The HEC acquisition by Aegean will create the first global “One-Stop-Shop” which will service both the bunkering and waste management needs of the shipping industry. This is an innovative and pioneering initiative.
The industry in which we operate benefits from regulatory trends, and the services we provide address core and recurring needs of the shipping industry. We operate in a growing industry with strong prospects of innate profitability.
The combination of HEC with Aegean will enable HEC to accelerate our ability and vision to create a Global Green Ports Network taking full advantage of the synergies presented by Aegean’s client base, global infrastructure and asset base. We believe that the addition of HEC, with is high margin and sustainable growth business, can help generate a new era of growth and stability for Aegean.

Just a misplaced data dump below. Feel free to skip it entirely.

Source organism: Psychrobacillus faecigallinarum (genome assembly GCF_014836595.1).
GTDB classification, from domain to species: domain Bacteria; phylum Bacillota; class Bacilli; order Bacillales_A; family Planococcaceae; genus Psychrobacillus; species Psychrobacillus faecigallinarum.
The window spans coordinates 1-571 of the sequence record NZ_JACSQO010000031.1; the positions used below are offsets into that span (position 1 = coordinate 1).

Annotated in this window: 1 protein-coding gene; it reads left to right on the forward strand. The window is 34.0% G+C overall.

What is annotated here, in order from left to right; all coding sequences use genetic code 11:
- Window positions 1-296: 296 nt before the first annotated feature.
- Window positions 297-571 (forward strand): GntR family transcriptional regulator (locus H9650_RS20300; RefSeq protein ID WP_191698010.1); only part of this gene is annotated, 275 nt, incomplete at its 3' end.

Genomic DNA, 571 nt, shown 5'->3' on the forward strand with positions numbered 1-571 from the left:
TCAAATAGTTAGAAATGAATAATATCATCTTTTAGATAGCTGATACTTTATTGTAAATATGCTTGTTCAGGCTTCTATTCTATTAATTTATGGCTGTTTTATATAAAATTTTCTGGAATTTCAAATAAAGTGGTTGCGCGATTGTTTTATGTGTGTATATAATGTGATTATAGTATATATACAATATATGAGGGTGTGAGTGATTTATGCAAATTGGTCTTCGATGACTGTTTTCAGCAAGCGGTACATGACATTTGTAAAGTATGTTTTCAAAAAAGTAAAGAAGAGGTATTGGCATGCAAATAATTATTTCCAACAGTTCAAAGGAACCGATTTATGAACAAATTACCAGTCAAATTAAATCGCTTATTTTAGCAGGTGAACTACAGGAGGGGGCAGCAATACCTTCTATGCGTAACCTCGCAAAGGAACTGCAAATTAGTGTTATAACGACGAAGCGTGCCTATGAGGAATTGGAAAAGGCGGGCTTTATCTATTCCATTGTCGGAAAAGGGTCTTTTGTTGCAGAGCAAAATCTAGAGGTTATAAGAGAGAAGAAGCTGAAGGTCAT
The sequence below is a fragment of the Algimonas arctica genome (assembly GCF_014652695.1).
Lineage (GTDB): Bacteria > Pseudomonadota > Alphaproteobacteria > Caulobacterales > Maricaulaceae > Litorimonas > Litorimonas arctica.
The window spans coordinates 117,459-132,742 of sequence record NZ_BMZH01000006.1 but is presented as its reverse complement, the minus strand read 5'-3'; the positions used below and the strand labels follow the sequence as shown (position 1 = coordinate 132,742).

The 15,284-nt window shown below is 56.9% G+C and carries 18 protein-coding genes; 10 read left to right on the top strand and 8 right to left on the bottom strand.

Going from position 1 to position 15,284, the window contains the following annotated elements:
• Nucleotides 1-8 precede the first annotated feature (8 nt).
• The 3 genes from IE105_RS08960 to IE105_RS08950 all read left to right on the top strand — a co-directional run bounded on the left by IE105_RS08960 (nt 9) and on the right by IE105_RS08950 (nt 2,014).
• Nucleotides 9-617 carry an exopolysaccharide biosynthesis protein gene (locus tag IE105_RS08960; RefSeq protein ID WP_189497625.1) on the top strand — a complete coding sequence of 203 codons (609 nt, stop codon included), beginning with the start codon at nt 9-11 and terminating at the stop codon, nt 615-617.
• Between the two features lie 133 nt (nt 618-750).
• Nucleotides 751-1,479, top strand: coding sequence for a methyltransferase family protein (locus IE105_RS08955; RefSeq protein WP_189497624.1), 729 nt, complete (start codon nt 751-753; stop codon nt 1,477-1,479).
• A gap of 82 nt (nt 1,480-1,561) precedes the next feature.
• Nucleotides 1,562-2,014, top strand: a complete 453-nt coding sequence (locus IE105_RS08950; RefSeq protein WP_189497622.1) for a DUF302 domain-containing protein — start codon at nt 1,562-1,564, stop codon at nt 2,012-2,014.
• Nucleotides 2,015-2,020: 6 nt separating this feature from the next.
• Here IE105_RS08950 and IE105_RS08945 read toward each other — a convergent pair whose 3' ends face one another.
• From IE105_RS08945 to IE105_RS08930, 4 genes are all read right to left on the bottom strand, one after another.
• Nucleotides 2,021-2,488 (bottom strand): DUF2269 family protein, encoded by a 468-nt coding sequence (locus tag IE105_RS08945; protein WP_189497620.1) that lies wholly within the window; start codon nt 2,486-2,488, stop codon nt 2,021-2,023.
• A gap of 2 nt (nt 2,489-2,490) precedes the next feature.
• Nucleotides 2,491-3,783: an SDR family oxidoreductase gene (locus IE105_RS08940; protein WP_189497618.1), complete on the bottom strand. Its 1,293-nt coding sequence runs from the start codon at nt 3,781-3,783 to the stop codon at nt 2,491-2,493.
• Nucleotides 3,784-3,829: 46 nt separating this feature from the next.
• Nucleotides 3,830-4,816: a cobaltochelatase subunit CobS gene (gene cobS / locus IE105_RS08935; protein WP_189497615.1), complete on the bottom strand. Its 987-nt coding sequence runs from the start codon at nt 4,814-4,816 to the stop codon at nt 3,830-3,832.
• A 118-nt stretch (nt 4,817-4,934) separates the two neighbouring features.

About Aegean Marine Petroleum Network Inc.
Aegean Marine Petroleum Network Inc. is an international marine fuel logistics company that markets and physically supplies refined marine fuel and lubricants to ships in port and at sea. The Company procures product from various sources (such as refineries, oil producers, and traders) and resells it to a diverse group of customers across all major commercial shipping sectors and leading cruise lines. Currently, Aegean has a global presence in more than 30 markets and a team of professionals ready to serve its customers wherever they are around the globe. For additional information please visit: www.ampni.com.
About the HEC Group